As seen in FIG. 2, inner cap 12 is a conventional, continuous thread metal cap having continuous helical threads 24 which are carried by the inside of inner cap sidewall 26. Inner cap sidewall 26 is attached to inner cap top wall 28 at one end and terminates at the other end into edge 18. Edge 18 is a rounded edge and is formed simply by turning back a portion of inner cap sidewall 26. The diameter of inner cap 12 including the turned back portion of inner cap sidewall 26 should be such that it will provide a force fit within outer cap 14 to insure rigid connection between the twocaps.
As mentioned previously, FIG. 3 shows a closure of this invention having a plastic inner cap. As can be seen, plastic inner cap 20 has inner plastic sidewall 30 which is attached to inner plastic top wall 32. Plastic helical threads 34 mounted on plastic inner cap sidewall 30 are for attachment of the closure to the container. The edge of plastic inner cap sidewall 30 is smooth. The rounded and smooth appearance at the edge is achieved simply by molding techniques.
Referring now to FIGS. 1, 2 and 4, it can be seen that outer cap 14 has a top wall 36 which is attached to one end of outer cap sidewall 38. Outer cap sidewall 38 has a thin portion 40 which is adjacent to thicker portion42. Rounded edge 16 of outer cap sidewall 38 is accomplished by forming a U-shaped fold in thin portion 40. Since a U-shaped fold results in a doubling of thickness of the sidewall at the fold it is necessary, to achieve a continuous, smooth inner surface, for outer cap sidewall 38 to have thin portion 40 of a thickness which is approximately 1/2 the thickness of adjacent portion 42. If such a continuous smooth inner surface is not necessary or desired thin portion 40 can be less than 1/2 of the thickness of adjacent portion 42.
When it is desired to obtain an extremely smooth surface for the inside wall of outer cap sidewall 38, the terminal edge 46 of thin portion 40 is cut so that it forms an angle approximately equal to the angle of optionalsloping wall 48 which connects the inner walls of thin portion 40 and adjacent portion 38.
A different treatment of the terminal edge of thin portion 40 is shown in FIG. 4. Note that the terminal edge 50 in FIG. 4 is not angled but rather is a square cut. Such a square cut can be suitable in some instances, however, there will be a loss of continuity between sloped wall 48 and terminal edge 50. Such a loss of continuity in some applications, however,will be of little consequence.
The formation of outer cap 14 can be achieved by utilization of conventional equipment. FIGS. 5-8 and 5A-8A depict various stages of formation for outer cap 14. It should be pointed out that the particular outer cap shown in these drawings is one in which the inner cap would be much shorter than the overcap and would be nested up in the outer cap nearthe outer cap top wall. Such a closure would be particularly suitable for utilization on long necked containers where it is desired to have a closure covering the long neck without having to have the long neck completely threaded from top to bottom.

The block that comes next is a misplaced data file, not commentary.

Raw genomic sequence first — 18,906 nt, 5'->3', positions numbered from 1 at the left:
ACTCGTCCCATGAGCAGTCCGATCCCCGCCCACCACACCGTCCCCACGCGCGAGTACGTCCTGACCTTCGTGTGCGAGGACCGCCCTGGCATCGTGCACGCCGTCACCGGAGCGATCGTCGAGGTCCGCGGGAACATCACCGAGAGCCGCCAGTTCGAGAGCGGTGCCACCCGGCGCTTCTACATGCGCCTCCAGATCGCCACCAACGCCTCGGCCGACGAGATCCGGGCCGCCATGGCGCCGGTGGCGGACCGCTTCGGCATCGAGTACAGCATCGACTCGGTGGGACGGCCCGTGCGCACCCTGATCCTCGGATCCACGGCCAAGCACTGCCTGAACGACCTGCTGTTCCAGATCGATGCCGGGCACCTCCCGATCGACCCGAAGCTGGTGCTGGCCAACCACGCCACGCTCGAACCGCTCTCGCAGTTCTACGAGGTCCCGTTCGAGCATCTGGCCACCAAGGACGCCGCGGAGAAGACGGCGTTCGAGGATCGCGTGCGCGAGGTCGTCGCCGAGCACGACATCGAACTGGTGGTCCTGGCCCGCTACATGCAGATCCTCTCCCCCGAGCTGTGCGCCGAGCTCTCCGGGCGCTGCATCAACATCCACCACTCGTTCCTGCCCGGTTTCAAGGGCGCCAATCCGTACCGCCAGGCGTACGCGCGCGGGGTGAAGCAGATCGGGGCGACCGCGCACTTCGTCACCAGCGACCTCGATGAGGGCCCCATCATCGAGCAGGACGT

FIGS. 5 and 5A show outer cap 60 after it has been through a conventional blanking and cupping operation. At this point outer cap 60 is placed into a die which is receptive of a punch which punch, when placed within the die, forms thin portion 62 and sloping wall 64. Sloping wall 64 and thin portion 62 correspond to sloping wall 48 and thin portion 40 which are shown in FIGs. 1-4. Waste material W is then removed from thin portion 62 while at the same time terminal end 66 is also formed. The terminal end 66corresponds to terminal end 46 for the outer cap shown in FIGS. 1-4. Removal of waste W and formation of terminal end 66 is achieved by utilization of a pinch trim which is well-known in the art. As pointed outpreviously, the formation of a square cut is possible and such a cut is shown in FIG. 4.
FIGS. 7 and 7A depict the result of a conventional coning operation which is the start of the formation of the U-shape. FIGS. 8 and 8A show the results after the overcap 60 is run through a second die and punch operation to finish the U-shaped fold to give rounded edge 70. Rounded edge 70 is identical to the rounded edge 22 shown in FIGS. 1-4. After thisoperation no further finishing of terminal edge 70 is required and the outer cap 60 is ready for receipt of an inner cap.
It has been found that the outer caps of this invention are best made of ductile metals which are easily workable. Preferred metals are the ferrousmetals. A most preferred metal is aluminum and various alloys thereof.